The LWF Blog

Fire Engineering Design and Risk Assessment – Water Mist System Components – Part 15

August 8, 2018 8:55 am

In LWF’s Fire Engineering blog series for Architects and others involved in building design, we have been looking at methods of fire suppression and most recently, water mist systems. In part 14, the basis for design was discussed and in part 15, those components which go into making a water mist system are outlined.


Water mist nozzles are primarily designed to generate the very fine droplets of water necessary and to provide momentum for delivery into the fire plume. The mist itself is produced by one of four means:


 An orifice plate

 A spinner or internal swirl chamber

 Gas atomisation

 A deflector


Distribution of water mist over a prescribed floor area is not one of the features of water mist system design or performance.


In order for a water mist system to maintain the ultra-fine mist required, it is important that the tiny holes in the nozzles do not become blocked or partially impeded by debris of any kind. To this end, corrosion-resistant piping is used, most commonly stainless steel or copper.


Some systems for low-pressure use may use larger orifice nozzles and may be found to use galvanised steel piping, although it is important that consideration of the necessity for filtration is considered in such cases.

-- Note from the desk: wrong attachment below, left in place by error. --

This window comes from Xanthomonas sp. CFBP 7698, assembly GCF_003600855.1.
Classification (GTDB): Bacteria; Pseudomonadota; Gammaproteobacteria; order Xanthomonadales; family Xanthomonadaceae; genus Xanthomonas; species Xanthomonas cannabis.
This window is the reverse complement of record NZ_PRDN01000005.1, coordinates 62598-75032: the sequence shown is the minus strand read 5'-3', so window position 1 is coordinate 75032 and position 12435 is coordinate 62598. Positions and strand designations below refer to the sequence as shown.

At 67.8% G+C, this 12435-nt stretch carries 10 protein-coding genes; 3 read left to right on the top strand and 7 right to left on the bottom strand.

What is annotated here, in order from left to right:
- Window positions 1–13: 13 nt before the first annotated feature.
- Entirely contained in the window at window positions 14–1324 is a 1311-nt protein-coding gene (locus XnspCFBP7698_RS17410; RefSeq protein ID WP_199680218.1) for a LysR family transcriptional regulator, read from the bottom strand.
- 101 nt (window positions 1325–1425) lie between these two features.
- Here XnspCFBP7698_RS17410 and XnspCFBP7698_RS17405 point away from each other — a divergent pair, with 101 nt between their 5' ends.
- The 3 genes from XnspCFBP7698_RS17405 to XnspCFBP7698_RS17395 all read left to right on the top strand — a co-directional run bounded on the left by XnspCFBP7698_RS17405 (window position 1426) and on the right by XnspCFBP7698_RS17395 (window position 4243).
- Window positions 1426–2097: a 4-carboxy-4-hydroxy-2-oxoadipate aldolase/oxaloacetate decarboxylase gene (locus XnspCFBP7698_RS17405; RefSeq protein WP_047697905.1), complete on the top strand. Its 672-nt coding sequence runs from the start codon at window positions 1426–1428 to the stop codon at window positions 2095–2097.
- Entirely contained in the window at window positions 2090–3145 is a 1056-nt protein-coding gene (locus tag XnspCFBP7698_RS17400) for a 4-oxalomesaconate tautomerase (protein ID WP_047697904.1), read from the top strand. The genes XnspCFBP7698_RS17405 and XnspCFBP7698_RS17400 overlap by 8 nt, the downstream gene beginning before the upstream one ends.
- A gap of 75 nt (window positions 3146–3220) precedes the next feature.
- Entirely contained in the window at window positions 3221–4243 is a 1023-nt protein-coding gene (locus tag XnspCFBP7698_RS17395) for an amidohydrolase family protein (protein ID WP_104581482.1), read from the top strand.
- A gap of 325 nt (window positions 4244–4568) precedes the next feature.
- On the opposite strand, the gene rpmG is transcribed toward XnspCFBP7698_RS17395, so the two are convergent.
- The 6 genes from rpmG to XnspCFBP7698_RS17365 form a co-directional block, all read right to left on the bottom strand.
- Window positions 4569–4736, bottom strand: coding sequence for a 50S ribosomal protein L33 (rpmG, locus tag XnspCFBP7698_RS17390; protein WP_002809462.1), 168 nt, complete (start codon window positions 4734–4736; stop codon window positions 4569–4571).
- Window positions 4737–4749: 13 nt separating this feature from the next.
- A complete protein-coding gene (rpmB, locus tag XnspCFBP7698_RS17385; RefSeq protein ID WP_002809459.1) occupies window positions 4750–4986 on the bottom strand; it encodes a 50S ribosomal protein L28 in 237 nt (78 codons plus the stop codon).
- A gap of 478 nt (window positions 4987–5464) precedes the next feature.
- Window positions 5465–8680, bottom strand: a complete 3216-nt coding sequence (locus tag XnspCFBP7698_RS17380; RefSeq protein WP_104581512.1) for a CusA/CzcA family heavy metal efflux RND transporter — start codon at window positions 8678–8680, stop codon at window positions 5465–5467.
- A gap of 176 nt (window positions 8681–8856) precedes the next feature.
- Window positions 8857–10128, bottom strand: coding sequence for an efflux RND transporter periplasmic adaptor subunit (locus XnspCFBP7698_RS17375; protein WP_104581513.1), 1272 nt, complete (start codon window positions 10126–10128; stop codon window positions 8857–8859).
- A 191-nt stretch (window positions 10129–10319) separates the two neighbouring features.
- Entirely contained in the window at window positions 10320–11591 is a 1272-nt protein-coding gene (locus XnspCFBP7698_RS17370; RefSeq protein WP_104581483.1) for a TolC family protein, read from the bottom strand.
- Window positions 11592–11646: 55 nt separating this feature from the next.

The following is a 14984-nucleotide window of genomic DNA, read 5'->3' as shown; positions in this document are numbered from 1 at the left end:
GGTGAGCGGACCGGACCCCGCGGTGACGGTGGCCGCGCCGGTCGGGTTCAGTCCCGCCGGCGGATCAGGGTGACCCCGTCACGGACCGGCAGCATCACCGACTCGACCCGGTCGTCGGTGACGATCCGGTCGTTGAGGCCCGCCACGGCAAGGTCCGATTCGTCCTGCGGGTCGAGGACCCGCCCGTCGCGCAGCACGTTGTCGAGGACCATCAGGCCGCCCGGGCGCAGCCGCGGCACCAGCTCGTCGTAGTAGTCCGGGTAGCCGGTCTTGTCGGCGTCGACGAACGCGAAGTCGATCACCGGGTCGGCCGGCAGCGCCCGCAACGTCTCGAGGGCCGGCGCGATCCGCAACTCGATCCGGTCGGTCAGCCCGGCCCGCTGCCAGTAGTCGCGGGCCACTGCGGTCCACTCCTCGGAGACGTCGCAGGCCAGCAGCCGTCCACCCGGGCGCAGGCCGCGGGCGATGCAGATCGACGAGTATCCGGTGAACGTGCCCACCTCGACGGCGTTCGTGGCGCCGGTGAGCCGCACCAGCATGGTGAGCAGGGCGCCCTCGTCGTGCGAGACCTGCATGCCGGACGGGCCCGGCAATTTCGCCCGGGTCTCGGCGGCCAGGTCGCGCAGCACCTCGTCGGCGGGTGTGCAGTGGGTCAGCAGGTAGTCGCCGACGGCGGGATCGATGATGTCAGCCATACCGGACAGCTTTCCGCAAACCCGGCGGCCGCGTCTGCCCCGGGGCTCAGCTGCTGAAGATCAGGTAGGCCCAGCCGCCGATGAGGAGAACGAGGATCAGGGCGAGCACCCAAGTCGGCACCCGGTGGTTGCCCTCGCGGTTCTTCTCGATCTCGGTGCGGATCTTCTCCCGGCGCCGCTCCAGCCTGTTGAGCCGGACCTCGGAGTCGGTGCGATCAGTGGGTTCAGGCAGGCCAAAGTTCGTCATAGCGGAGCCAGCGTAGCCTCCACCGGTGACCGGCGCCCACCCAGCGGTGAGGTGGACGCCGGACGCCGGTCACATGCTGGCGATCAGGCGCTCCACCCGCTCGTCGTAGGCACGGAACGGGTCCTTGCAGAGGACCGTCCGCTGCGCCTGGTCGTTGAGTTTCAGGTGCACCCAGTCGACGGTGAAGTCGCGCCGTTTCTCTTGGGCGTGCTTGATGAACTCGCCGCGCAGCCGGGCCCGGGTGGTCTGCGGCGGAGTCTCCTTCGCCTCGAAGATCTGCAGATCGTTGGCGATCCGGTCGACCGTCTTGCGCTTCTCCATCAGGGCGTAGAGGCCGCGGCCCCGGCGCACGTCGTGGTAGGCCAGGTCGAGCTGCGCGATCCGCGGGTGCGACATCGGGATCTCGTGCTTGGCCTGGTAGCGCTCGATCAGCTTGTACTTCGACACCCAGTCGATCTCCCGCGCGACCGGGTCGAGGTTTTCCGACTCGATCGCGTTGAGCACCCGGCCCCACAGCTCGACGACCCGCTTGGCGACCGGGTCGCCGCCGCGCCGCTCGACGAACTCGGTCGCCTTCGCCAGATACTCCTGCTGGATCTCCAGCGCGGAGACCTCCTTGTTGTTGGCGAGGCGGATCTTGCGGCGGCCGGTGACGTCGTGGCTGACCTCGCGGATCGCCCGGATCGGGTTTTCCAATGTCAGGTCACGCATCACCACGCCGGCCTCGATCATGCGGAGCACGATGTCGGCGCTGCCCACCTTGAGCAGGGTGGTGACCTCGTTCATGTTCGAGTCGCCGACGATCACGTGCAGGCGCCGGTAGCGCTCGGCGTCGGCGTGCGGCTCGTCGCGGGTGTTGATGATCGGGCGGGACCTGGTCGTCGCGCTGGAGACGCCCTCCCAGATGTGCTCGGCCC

All water mist systems must have control valves which enable the flow of water to be initiated and monitored.


The cylinders used for storage of water for the water mist system must be made of corrosion-resistant materials, as per the piping. Commonly, these are made of stainless steel or lined and at atmospheric pressure. Stored pressure with lined cylinders can lead to gas permeation behind the lining which would subsequently lead to system failure.


The pumps for a water mist system must be capable of meeting the maximum design flow and pressure and the capabilities must be assured by the provision of a dedicated power source which is reliable. A duplicate power supply may be necessary for critical hazards.


In the case of pumps, design criteria similar to sprinkler systems may be applied, although type approved equipment is not available. For higher-pressure pumped systems, positive displacement pumps are necessary.


At installation, the pipework throughout must be thoroughly cleared of all debris and scale and a flush undertaken after installation. Testing must be undertaken to hydraulically check the pipework to 1.5 times the maximum operating pressure. The operation of the water supplies and control valves must also be functionally tested.


Open nozzle systems should be discharge tested where possible and all nozzles and strainers checked for cleanliness after.


Given the necessity for the system to remain free-flowing and unblocked, it is essential that regular inspection and maintenance be carried out on the system by individuals trained and experienced in water mist systems.


The next blog in the series will move on from fire suppression systems to look at Compartmentation. In the meantime, if you have any questions about this blog, or wish to discuss your own project with one of our fire engineers, please contact us.


Lawrence Webster Forrest has been working with their clients for over 25 years to produce innovative and exciting building projects. If you would like further information on how LWF and fire strategies could assist you, please contact Peter Gyere on 020 8668 8663.


While care has been taken to ensure that information contained in LWF’s publications is true and correct at the time of publication, changes in circumstances after the time of publication may impact on the accuracy of this information.



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